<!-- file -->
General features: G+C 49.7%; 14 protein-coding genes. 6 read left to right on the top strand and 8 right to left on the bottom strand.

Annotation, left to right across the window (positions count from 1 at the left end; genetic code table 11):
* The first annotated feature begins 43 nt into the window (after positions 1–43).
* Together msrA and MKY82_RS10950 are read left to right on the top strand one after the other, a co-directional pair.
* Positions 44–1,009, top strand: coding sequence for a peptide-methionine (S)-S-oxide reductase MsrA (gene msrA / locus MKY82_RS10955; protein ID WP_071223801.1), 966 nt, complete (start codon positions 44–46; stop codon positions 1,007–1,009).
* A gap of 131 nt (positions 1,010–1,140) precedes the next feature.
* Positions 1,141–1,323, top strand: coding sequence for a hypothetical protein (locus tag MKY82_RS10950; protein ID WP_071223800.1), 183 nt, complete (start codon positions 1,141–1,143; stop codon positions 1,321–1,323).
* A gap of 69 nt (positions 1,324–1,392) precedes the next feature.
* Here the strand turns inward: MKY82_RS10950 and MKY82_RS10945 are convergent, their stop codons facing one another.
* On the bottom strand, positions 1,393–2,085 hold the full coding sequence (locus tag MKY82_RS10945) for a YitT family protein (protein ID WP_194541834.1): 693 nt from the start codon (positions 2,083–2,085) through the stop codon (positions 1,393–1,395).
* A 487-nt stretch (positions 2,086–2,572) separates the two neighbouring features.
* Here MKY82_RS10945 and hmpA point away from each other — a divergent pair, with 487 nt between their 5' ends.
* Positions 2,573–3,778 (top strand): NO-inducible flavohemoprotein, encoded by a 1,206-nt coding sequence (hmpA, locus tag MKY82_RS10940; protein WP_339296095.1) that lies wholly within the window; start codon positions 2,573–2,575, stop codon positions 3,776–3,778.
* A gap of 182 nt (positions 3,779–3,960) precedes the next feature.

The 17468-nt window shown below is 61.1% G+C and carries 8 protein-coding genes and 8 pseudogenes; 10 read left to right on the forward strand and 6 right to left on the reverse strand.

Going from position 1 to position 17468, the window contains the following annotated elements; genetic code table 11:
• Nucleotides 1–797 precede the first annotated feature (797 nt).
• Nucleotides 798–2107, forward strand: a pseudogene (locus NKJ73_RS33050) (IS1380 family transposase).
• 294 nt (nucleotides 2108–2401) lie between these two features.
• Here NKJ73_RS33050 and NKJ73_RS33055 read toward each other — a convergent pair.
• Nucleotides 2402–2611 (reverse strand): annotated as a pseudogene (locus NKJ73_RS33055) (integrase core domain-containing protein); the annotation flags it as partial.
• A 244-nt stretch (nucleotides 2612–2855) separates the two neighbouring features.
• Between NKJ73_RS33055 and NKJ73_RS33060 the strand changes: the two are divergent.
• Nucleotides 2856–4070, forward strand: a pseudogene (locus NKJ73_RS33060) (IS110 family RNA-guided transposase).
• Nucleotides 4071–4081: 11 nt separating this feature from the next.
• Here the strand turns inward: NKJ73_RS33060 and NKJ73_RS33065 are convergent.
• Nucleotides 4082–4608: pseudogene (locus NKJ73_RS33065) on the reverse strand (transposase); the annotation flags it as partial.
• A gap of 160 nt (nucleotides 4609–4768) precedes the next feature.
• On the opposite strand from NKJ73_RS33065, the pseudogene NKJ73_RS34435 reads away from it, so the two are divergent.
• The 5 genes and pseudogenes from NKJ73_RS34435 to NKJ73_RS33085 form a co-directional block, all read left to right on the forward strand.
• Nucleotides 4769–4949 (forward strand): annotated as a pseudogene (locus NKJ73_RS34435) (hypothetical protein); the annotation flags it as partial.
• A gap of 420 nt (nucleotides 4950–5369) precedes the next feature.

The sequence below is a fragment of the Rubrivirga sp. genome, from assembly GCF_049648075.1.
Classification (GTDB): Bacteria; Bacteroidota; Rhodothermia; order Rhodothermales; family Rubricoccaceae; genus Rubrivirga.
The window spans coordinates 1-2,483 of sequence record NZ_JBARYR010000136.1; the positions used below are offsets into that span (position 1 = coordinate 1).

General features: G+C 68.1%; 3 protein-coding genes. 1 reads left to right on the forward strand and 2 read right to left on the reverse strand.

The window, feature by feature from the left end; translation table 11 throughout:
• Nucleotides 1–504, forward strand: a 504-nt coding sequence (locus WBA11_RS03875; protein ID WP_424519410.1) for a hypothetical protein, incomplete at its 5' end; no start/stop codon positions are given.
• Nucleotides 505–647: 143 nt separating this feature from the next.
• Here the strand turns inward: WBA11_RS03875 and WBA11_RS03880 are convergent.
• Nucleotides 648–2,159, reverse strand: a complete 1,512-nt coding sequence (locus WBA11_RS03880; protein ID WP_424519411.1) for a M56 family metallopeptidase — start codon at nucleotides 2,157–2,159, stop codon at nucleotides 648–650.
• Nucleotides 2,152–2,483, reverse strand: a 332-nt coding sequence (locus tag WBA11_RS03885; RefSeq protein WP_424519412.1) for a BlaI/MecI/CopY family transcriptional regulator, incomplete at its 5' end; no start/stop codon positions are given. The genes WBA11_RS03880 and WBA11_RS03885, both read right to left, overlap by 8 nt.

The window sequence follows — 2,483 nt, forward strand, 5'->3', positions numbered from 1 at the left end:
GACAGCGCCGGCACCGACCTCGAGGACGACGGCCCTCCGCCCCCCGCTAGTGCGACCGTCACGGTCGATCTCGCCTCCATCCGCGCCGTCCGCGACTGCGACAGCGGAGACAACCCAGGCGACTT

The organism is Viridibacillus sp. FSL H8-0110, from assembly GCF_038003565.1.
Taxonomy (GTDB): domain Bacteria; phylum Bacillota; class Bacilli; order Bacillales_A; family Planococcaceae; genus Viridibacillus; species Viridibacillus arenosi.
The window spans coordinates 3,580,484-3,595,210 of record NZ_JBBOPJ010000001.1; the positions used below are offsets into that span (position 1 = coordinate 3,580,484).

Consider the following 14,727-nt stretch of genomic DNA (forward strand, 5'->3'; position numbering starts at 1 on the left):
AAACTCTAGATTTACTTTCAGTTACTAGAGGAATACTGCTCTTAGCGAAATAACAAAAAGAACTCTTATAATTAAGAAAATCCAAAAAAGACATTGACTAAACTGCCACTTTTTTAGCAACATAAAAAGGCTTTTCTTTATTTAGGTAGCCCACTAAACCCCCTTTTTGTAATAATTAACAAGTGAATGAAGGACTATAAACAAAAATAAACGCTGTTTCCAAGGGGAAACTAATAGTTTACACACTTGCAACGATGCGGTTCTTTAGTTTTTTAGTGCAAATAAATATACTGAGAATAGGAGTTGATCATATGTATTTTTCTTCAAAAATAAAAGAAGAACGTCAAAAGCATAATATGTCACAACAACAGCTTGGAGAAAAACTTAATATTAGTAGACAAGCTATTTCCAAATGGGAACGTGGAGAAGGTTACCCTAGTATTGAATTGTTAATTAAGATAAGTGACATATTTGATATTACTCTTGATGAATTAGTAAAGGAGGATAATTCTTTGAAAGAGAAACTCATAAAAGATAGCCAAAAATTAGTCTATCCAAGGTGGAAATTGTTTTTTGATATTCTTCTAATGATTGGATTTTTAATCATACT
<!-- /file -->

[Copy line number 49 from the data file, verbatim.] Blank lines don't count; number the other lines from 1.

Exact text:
AAACTCTAGATTTACTTTCAGTTACTAGAGGAATACTGCTCTTAGCGAAATAACAAAAAGAACTCTTATAATTAAGAAAATCCAAAAAAGACATTGACTAAACTGCCACTTTTTTAGCAACATAAAAAGGCTTTTCTTTATTTAGGTAGCCCACTAAACCCCCTTTTTGTAATAATTAACAAGTGAATGAAGGACTATAAACAAAAATAAACGCTGTTTCCAAGGGGAAACTAATAGTTTACACACTTGCAACGATGCGGTTCTTTAGTTTTTTAGTGCAAATAAATATACTGAGAATAGGAGTTGATCATATGTATTTTTCTTCAAAAATAAAAGAAGAACGTCAAAAGCATAATATGTCACAACAACAGCTTGGAGAAAAACTTAATATTAGTAGACAAGCTATTTCCAAATGGGAACGTGGAGAAGGTTACCCTAGTATTGAATTGTTAATTAAGATAAGTGACATATTTGATATTACTCTTGATGAATTAGTAAAGGAGGATAATTCTTTGAAAGAGAAACTCATAAAAGATAGCCAAAAATTAGTCTATCCAAGGTGGAAATTGTTTTTTGATATTCTTCTAATGATTGGATTTTTAATCATACT